Mass Shootings: Reassuring Children After a Traumatic Event

August 8, 2019

America is reckoning with two new mass shootings, one in Dayton, Ohio and the other in El Paso, Texas – believed to be the eighth deadliest in modern U.S. history.

While processing the constant stream of disturbing media, parents must also anticipate the needs of their children by helping them process the upsetting news.

As a pediatrician and director of Columbia University’s National Center for Disaster Preparedness, I am offering some guidelines on how adults can speak to, comfort, and console children about these latest tragedies.

Children Under 6
If a child has heard or seen the coverage, provide reassurance they are protect and supply very minimal information. Acknowledge that there are bad people who hurt other, but you are safe. Reassure quickly and then move on with normal routines.

School Age Children
Try to limit access to coverage of these tragedies, because children may remember the distressing images more than your words. Reassure the child that these events are very sad, but extremely rare. Ask what they are feeling and ask if they have questions. In responding to their questions, answer simply and calmly.

Ask if they are aware of what has happened, and see if they will talk to you about their feelings or if they have questions. Teenagers may not talk much, even if they are very upset. Ask how their friends are reacting. With teenagers, the conversation may then move to a discussion of values and actions that can be taken to prevent further tragedies. Some examples of actions may include writing to congress, organizing with peers to address the underlying issue, or assembling with others to share their experiences. Feeling empowered may help some teens cope.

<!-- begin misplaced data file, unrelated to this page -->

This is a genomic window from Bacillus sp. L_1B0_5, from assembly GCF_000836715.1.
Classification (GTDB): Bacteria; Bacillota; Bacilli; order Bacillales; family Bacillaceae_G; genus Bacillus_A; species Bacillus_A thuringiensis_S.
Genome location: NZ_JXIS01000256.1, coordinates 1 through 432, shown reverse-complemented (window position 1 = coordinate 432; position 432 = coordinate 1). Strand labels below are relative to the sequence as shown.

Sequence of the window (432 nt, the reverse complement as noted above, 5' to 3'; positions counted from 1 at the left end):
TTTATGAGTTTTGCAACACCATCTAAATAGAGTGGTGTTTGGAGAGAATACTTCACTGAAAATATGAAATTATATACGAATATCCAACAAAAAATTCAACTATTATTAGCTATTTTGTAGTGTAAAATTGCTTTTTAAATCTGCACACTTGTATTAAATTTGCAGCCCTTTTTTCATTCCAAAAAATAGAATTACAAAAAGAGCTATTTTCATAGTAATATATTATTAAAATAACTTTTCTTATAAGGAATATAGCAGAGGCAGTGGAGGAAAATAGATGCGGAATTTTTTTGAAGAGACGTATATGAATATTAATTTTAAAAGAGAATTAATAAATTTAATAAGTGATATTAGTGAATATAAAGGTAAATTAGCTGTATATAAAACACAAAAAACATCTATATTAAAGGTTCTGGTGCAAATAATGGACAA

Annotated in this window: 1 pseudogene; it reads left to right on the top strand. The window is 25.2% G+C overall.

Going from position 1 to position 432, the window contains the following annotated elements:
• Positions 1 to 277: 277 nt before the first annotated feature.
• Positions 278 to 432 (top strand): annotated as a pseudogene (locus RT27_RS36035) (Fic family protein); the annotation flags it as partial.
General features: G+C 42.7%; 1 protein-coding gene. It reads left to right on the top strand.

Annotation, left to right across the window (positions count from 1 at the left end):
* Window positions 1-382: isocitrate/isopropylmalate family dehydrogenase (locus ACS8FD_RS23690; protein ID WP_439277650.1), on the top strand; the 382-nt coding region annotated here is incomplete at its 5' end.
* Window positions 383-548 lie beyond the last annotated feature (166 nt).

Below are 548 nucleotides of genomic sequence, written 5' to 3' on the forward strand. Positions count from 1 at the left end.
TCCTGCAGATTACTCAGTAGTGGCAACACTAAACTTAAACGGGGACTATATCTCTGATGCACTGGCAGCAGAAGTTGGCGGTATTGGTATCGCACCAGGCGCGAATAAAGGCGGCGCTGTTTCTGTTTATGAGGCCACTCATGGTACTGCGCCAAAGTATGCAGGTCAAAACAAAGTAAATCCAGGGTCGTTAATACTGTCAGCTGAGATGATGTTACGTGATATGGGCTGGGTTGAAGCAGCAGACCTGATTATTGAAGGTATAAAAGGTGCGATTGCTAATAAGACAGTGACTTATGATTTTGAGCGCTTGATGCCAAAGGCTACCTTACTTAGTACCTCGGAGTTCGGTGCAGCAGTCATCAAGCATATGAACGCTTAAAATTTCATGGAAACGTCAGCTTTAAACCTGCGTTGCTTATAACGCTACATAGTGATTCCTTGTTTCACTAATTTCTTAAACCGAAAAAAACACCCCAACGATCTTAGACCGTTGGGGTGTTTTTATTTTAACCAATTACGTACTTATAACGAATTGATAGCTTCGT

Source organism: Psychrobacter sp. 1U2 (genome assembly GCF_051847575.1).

All Children
Based on recommendations by Dr. Harold Koplewicz, MD, President and Medical Director of the Child Mind Institute:

  • Remember that, like adults, children cope and respond in different ways. Some might want to spend extra time with friends and relatives; some might want to spend more time alone. Let your child know it is normal to experience anger, guilt and sadness, and to express things differently—for example, a person may feel sad but not cry.
  • Acknowledge what your child is feeling. If a child admits to a concern, do not respond, “Oh, don’t be worried,” because he may feel embarrassed or criticized. Simply confirm what you are hearing: “Yes, I can see that you are worried.”
  • Know that it’s okay to answer, “I don’t know.” What children need most is someone whom they trust to listen to their questions, accept their feelings, and be there for them. Don’t worry about knowing exactly the right thing to say — after all, there is no answer that will make everything okay.

For further information, contact Dr. Irwin Redlener through our Media Relations page.